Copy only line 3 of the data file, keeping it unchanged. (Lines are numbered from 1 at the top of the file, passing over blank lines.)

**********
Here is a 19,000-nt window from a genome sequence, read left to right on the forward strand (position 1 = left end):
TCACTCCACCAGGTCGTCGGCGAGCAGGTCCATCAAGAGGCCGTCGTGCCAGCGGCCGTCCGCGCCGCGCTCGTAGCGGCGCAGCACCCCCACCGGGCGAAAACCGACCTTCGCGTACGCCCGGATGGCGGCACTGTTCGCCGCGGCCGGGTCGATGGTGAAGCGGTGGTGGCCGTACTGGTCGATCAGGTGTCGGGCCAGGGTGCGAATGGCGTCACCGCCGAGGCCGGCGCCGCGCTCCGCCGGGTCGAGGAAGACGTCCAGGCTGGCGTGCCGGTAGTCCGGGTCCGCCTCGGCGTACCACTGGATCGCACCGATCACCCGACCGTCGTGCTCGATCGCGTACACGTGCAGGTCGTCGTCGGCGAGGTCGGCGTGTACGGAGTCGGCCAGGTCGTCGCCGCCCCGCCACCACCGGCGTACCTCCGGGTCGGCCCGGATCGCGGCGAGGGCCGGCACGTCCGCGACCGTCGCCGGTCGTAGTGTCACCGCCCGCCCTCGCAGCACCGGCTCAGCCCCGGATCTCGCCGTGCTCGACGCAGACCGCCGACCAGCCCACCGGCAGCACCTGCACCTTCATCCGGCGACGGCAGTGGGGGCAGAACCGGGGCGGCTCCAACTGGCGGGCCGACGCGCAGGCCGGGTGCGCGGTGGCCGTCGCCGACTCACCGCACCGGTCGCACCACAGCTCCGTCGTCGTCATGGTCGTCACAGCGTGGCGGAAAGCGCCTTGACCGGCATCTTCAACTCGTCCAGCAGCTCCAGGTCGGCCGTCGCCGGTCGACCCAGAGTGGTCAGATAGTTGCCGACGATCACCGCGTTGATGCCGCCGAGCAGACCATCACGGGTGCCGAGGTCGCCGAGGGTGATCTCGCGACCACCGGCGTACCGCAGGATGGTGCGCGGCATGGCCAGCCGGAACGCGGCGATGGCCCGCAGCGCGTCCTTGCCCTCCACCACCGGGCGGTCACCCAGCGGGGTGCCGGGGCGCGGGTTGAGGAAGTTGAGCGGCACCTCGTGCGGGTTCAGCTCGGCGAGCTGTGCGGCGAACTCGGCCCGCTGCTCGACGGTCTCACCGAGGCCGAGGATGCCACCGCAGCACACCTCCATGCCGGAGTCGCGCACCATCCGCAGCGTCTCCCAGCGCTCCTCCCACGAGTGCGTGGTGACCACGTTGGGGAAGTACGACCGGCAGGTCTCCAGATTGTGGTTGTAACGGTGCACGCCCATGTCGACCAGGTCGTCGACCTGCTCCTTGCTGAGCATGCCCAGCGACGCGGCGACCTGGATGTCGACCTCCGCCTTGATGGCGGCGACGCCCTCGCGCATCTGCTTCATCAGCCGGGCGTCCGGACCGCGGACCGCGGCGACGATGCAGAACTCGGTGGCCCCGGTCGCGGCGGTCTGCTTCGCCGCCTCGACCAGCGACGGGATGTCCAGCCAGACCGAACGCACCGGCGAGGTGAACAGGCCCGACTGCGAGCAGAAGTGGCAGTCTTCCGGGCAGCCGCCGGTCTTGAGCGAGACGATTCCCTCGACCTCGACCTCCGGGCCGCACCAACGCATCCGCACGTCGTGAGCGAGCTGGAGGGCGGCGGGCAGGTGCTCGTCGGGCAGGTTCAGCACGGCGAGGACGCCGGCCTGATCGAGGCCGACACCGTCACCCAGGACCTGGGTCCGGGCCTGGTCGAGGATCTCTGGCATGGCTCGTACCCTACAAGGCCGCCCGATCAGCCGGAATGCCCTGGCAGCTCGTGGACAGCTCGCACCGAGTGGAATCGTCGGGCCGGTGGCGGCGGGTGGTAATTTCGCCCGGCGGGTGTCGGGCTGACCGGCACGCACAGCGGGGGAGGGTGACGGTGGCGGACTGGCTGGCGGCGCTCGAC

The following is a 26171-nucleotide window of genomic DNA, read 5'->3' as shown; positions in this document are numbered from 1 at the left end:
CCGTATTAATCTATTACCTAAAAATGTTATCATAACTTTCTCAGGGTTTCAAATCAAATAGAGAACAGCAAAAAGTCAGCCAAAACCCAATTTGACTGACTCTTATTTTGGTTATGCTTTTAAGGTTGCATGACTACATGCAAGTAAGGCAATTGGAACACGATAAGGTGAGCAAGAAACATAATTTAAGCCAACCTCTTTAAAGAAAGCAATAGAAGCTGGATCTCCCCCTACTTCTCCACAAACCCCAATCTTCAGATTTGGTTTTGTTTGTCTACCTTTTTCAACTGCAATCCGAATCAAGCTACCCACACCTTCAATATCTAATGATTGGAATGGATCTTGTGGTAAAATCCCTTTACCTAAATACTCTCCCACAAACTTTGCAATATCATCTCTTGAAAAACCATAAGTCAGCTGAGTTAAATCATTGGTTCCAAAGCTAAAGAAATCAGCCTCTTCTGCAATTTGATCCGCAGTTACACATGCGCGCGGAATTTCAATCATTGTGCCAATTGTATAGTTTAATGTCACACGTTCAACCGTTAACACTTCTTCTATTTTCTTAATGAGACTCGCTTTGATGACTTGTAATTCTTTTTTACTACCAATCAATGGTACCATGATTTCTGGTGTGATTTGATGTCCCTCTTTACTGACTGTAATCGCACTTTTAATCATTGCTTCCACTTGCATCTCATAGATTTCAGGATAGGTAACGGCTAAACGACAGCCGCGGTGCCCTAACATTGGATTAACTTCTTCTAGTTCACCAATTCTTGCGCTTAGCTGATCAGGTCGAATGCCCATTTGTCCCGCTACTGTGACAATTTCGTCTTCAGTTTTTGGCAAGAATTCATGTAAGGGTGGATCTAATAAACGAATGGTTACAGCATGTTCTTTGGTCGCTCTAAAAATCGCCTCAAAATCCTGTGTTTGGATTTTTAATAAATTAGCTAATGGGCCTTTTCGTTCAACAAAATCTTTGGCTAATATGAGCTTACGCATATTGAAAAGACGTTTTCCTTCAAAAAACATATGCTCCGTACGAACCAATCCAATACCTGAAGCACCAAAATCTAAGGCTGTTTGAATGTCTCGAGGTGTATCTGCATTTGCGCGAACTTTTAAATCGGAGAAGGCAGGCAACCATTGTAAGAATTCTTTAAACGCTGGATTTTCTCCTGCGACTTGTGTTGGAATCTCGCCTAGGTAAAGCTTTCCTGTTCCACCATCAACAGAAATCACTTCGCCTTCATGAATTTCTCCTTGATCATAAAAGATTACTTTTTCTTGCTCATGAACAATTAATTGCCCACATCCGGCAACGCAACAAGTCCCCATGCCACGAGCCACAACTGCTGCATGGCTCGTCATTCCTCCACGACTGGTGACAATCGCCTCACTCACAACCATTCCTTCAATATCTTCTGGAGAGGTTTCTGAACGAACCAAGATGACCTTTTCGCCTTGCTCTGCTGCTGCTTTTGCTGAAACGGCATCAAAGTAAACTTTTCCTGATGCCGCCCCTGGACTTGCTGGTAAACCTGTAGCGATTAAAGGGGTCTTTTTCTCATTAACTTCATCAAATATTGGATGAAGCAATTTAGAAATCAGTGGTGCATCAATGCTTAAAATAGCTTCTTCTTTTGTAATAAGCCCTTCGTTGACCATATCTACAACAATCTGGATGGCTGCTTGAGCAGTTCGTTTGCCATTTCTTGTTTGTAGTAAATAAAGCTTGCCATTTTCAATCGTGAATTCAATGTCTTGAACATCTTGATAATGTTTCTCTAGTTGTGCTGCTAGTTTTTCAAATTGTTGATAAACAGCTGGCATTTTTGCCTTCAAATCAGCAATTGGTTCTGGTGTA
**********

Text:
The following is a 26171-nucleotide window of genomic DNA, read 5'->3' as shown; positions in this document are numbered from 1 at the left end: